The traffic to the blog slows up over the Festive period, and it’s therefore something of an opportunity to take a bit of a breather.

Over a period of 26 days, I’ll be posting a single never previously featured on its own before – it might have sneaked in as part of an ICA or within a piece looking at various tracks – with the idea of an edited cut’n’paste from somewhere (most likely wiki) and then all the songs from either the vinyl or CD.

K is for Kiss Them For Me released by Siouxsie & The Banshees as a single in May 1991.

This is another of those occasions when I look at the date of the release and think to myself that I can’t possibly be that old a song.

Kiss Them for Me was the lead single from the band’s 10th studio album, Superstition, which would be released about a month later. It was something of a shock to hear a fairly substantial shift in direction, more dance/groove orientated than normal, with a very clear and distinct bhangra, as well as baggy, influence. The promo video turned out to be all Siouxsie with little of the Banshees, focussing on her looks as she swayed, moaned and sighed her way through what was bound to be a sure-fire hit single.

mp3: Siouxsie & The Banshees – Kiss Them For Me

It didn’t completely stiff, but at #32, it was along the lines of most of the band’s 45s. It as their 25th single release in the UK, of which only five had made it inside the Top 20.

Released on 7″, 12″ CD and cassette, many of the b-sides were remixes, but there were some other otherwise unavailable tracks:-

mp3: Siouxsie & The Banshees – Return
mp3: Siouxsie & The Banshees – Staring Back
mp3: Siouxsie & The Banshees – Kiss Them For Me (Snapper Mix)
mp3: Siouxsie & The Banshees – Kiss Them For Me (Kathak Mix)
mp3: Siouxsie & The Banshees – Kiss Them For Me (Loveappella Mix)

What I didn’t know until doing a bit of background research for today’s post is that Siouxsie’s cryptic lyrics are a tribute to Jayne Mansfield. It seems her catchword was ‘divoon’, a slang word used in the lyric, while there are also references to heart-shaped swimming pools, a love of champagne and parties, and also the horrific car crash which killed the actress in 1967. And neither was I aware that Kiss Them for Me was also the name of a 1957 film in which Jayne Mansfield had starred with Cary Grant.



  1. Wow that makes such an interesting read thankyou.The Banshees are still one of my favourite bands and was lucky to see them a few times.
    At the time I was worried they had gone “pop” but I think time has been kind to this single and I really do like it.Around this period I’m sure America had a remix of “Fear(of the unknown) which was truly dreadful.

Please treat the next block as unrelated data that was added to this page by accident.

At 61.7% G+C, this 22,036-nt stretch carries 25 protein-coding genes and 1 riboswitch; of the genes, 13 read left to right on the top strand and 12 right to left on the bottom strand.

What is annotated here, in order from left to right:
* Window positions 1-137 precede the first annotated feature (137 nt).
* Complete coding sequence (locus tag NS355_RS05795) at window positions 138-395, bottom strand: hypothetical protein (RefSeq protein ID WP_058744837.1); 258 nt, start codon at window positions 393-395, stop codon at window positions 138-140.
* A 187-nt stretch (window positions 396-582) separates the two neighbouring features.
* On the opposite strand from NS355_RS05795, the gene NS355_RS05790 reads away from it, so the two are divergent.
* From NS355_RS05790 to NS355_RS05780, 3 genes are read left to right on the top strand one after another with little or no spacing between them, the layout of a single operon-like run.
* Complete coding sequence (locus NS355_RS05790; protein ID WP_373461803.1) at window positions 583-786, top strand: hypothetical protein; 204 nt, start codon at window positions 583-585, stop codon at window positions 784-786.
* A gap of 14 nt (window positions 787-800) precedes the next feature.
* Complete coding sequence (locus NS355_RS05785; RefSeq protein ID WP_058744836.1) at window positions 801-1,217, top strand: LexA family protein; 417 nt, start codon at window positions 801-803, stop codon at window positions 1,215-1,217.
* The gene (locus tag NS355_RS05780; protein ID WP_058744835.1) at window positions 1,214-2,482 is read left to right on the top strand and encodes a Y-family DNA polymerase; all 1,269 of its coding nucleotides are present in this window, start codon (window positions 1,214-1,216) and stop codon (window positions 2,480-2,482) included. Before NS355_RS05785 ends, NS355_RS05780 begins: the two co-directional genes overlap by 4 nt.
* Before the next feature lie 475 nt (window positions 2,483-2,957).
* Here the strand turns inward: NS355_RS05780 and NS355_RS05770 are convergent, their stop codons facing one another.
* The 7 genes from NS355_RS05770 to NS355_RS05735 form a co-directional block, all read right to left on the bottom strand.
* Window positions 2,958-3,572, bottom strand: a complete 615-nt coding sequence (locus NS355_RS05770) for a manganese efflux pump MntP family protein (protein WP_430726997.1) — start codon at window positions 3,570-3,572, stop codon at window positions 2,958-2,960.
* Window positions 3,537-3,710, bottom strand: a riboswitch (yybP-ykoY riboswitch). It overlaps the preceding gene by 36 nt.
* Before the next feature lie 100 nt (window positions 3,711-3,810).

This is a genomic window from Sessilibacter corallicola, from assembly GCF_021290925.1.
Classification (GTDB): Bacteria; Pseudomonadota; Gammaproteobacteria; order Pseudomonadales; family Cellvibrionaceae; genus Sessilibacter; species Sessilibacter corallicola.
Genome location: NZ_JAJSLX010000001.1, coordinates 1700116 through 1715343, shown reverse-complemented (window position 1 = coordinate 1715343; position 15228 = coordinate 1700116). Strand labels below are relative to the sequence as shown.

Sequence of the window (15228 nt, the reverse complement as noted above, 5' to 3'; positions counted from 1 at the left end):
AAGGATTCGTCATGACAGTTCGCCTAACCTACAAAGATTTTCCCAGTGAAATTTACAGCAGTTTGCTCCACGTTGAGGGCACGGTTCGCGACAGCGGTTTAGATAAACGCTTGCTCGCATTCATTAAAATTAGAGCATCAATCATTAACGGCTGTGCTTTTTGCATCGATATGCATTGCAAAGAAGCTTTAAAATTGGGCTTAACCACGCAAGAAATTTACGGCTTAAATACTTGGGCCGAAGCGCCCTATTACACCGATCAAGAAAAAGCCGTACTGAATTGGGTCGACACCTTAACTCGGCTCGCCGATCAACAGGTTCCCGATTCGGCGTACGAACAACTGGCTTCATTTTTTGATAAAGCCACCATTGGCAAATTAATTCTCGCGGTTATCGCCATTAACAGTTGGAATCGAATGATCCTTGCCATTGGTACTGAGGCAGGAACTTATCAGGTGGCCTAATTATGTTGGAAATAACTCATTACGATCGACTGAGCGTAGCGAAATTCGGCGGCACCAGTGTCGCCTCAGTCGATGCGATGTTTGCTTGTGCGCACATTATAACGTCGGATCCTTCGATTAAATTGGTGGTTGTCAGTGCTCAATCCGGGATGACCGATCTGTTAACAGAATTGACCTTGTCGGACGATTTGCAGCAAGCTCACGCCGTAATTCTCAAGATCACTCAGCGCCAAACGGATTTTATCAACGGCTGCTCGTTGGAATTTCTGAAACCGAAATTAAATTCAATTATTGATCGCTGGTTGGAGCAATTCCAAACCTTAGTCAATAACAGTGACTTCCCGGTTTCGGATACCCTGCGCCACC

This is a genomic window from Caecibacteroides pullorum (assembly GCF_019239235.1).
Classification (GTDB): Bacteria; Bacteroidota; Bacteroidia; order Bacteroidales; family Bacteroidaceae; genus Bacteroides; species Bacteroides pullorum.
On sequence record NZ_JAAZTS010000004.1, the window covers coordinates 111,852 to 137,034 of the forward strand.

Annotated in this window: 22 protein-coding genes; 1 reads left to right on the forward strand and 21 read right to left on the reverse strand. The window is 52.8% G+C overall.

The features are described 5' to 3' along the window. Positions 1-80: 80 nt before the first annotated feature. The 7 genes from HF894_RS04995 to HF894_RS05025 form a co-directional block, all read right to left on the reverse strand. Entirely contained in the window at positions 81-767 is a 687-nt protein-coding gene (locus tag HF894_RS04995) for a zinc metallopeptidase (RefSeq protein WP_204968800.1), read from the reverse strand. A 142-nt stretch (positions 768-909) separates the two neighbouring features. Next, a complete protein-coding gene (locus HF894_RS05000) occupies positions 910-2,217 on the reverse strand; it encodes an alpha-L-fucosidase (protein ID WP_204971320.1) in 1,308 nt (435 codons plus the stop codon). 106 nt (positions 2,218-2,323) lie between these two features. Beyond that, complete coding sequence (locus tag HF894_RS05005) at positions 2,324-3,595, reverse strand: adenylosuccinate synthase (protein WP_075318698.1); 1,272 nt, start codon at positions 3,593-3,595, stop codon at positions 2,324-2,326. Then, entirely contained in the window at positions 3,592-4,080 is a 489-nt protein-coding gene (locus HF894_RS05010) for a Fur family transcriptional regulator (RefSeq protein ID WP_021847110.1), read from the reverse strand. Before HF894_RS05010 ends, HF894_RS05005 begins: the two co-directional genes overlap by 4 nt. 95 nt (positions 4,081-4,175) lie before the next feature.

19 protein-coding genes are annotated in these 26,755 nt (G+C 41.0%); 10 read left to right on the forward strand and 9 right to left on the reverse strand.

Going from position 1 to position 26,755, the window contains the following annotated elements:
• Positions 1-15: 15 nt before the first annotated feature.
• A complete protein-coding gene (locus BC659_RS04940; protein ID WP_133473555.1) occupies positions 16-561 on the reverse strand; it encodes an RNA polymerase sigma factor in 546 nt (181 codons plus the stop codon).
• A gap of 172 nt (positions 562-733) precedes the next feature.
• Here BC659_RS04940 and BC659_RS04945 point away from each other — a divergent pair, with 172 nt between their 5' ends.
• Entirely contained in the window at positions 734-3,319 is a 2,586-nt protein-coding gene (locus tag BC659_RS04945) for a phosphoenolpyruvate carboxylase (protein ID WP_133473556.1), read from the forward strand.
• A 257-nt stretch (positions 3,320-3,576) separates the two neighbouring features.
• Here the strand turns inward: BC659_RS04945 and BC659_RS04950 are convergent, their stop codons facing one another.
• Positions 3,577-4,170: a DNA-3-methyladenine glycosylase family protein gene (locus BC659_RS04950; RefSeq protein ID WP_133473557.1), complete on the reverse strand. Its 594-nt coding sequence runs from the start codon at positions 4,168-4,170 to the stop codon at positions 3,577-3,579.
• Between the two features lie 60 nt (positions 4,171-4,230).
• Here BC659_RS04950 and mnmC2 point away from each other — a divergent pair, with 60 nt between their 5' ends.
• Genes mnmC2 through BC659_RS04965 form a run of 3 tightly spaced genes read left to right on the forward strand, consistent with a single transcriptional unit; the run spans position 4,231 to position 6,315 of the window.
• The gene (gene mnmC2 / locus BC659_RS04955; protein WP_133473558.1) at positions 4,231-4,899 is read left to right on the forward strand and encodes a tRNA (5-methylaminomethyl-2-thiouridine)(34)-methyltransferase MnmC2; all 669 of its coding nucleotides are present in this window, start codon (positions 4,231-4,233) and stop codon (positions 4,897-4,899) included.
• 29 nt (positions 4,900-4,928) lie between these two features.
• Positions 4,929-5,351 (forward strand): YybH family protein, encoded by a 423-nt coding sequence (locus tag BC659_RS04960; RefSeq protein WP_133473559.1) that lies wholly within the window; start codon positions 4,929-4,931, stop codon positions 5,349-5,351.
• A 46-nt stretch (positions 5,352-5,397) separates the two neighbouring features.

2. To my mind this has, in many ways, the pop sensibility of Dear Prudence. It’s a song I like but marked the end of my Siouxsie and the Banshees purchases on physical format. I guess we just drifted apart.

    I had no idea about the back story. It makes the song more intriguing, appealing? I did root more for Jane than I did Marilyn. Forever the fan of the under dog – if a remarkably talented, famous and wealthy woman can be described as an under dog?

  3. Always a fan of this single, Siouxsie moving on and being part of the times. Can see how it might have been a misfire with some fans but it’s a yes from me.

  4. A lovely single, and really interesting to hear the
    story of the lyrics.

    I will listen out for the Pearl sample as noted by
    therobster71 – another corking single.

    Around this time S&TB offered up Face to Face for
    the excellent Batman Returns (potentially still the
    best Batman film despite very strong competition).

    I loved Face to Face too, although proper Siouxsie
    fans may have sulked (more) about it.

    Terrific post and comments.

  5. Great track. The way the Banshees developed over time means that I can always find an album of theirs to listen to that matches how I feel.
    As this is the time for facts, according to Siouxsie, oat one point the song was going to be called “Let’s get Smashed”.
    Great post JC. And excellent information from many contributors!

  6. I think SATB did a more than reasonable job of remaining relevant to their surroundings, their fans and their own canon. Kiss Them For Me rises above the currents it draws from. The bhangra tablas at the opening help entice the listener into the layers of silken musical webbing that begins to surround and envelope them. Budgie’s percussion is so much more than run of the mill ‘funky drummer’ styling as he manages to layer in a motorik beat and stuttering pattern or two.
    The Snapper Mix is my preferred remix.

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